Now if you want some PERSONAL opinion about the mahufacturer and the marketing of this medication read on…

Its going to be interesting how the drug plays out in the USA as Celgene has chosen a limited distribution model. Or in short you buy it from them (or one of their “specialty pharmacies” or you don’t buy it. (Aetna is one of them) They are non-negotiable on price so its tough to get past many insurers. My hope is I never have to use it. I find those ethics on the far end of unacceptable. FWIW in the US a years supply is just short of $23,000.00. In countries where there is open market paharmacies its is just a hair over $16,000.00.

The initial non-approval in UK had to do with manipulated Data (in short Celgene lied) drug cost is not based on the cost of the script, but rather on ICER (incremental cost-effectiveness ratio) which measures how much IMPROVEMENT on a set scale developed by the docs (NOT pharma) costs each unit is called a QALY. In Europe its an organization called NICE.

NICE claims that TNF inhibitors are estimated to result in an incremental cost-effectiveness ratio (ICER) of £18,997 per QALY gained. By comparison, apremilast is estimated to produce an ICER of £23,487. The committee suggested apremilast should not be used prior the use of a TNF inhibitor due to greater costs.

Where it got dicey is Celgene claimed it to be 30% cheaper than either Enbrel or Humira hoping to snag the market. Thy darn near went bankrupt when the lie was discovered and announced. The problem is the press (who is always accurate in their reporting) took that to mean the medication didn’t work.

1 Like

ooooh I love a good story like this. Chewy.

Thanks for the info folks. My understanding is that, rather like the Hydroxychloroquine that I take now, there is no requirement for ongoing blood tests etc every month to watch out for negative effects. That has to be something of a plus for those of us who struggle with that kind of thing.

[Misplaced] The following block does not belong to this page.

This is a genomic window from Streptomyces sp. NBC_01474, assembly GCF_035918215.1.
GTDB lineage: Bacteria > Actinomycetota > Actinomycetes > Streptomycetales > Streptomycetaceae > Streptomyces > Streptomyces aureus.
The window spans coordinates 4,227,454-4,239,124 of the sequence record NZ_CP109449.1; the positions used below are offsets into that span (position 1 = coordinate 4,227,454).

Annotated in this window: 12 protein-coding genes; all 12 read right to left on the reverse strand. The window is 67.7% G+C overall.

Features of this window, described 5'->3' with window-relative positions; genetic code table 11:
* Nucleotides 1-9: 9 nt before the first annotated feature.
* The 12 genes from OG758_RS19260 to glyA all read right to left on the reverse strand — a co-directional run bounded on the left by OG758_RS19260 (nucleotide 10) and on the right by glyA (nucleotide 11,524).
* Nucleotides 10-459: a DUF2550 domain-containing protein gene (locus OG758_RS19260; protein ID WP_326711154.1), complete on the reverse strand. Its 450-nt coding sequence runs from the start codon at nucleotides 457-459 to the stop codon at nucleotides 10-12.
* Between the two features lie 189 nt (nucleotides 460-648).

Never heard of any that requires monthly blood tests other than Plaquenil. In the US blood tests are required (by law) every 6 mos when on MTX. If you are taking any DMARD, NSAID, or Steroid regularly you should have blood tests every 3 mos.

Once again things are misleading. Their official stance is “no requirement for ongoing lab monitoring or initial lab testing” have been established. LEADING one to believe its not required. The fact is THOSE requirement are not established by the Drug company but various authorities. For the eample the VA is doing at the min every 6 mos. My guess is that will be close to the final number. With a Elimination being Renal excretion 3%, Fecal excretion 7% and Protein Binding 68% with Bioavailability 73% the rest is showing up in either the Kidneys or liver. the half life is only 6 -9 hours so it does need some monitoring.

You can read it all here: http://www.pbm.va.gov/clinicalguidance/drugmonographs/Apremilast_OTEZLA_Monograph.pdf

I just don’t understand why this potentially very cool medication (granted it is primitive but future generations could be really cool) is being destroyed by marketing??? Neat and misleading commercials on TV won’t convince Docs to prescribe it. And patients asking for a specific med frequently backfires (for good reason)

That’s the beauty of the NHS - we don’t see any advertising.